The 5:2 diet or The Fast Diet has been on most dieters’ lips in the past year. The Fast Diet book, written by Dr Michael Mosley and Mimi Spencer, reportedly became Amazon’s best selling book last year, being allegedly used by various celebs from Jennifer Lopez and Beyonce to Benedict Cumberbatch.
How does the 5:2 diet work?
The idea behind the new 5/2 diet is simple: eating a healthy diet and consuming a regular number of calories for five days and fasting for two days. During the fasting days, women are allowed to consume 500 calories only while the limit for men is 600 calories. The two days of fasting don’t have to be consecutive and don’t have to be the same ones every week, so dieters can choose the days that work best for them and that don’t interfere too much with their schedule.
Though there are no forbidden foods during the five days, dieters are encouraged to eat an abundance of fruits and vegetables, lean meats and avoiding sugar and simple carbohydrates. There is no need to count calories during the five days, however, if no progress is made after a few weeks, it is recommended to make sure one doesn’t go over the daily recommended calorie allowance. After the desired weight loss goal has been hit, the proportion changes to 6:1, meaning six days of eating normally and only one day of fasting.
The Fast Diet Pros
The 5:2 diet is said to have impressive health benefits that go beyond weight loss. Calorie restriction has been shown to increase lifespan, which is why the idea of intermittent fasting has become popular in the first place. A 2012 study suggested that the diet might help prevent breast cancer and other types of cancers involving estrogen receptors. Furthermore, it is also believed that the diet might help prevent cognitive decline, however, further research is needed to see whether the conclusions are warranted.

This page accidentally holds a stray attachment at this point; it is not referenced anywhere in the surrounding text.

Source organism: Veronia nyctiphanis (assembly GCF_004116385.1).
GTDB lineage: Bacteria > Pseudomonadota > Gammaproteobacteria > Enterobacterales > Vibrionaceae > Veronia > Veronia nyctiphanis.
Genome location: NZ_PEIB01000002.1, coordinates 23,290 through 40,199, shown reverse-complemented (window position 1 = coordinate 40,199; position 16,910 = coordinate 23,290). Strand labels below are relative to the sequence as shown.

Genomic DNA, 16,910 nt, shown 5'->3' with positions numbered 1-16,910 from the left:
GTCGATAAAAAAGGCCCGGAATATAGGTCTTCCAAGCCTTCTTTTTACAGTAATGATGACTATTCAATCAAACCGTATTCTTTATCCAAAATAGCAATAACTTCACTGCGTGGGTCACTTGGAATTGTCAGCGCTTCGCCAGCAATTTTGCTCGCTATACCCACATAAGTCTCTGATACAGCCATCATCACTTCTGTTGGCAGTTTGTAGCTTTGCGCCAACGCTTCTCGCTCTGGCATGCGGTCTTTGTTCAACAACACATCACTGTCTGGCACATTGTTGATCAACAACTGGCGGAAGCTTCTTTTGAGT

The fact that during the fast days the digestive system is getting a longer period of rest is also seen as a benefit. However, the success of the diet can be explained more easily from a psychological standpoint. The diet is simple and doesn’t have too many restrictions when it comes to the foods allowed. Moreover, the idea of not making massive adjustments that require a lot of self control day in and day out, make the principle attractive for other areas of life as well.
5:2 Diet Cons
Among the possible side effects of the 5:2 diet are difficulty sleeping, bad breath, irritability, difficulty concentrating and decreased energy. Furthermore, it can be quite easy to develop nutritional deficiencies if the plan is not diversified enough. Moreover, severely decreasing calories might result in binging later on, though proponents of the diet say that it is unlikely. There is also a concern that the idea can be misused by those who are prone to developing eating disorders.
Who shouldn’t try the fast diet?
The diet shouldn’t be followed by children and adolescents, people with diabetes, pregnant women or women who are nursing, as well as those who have a history of eating disorders.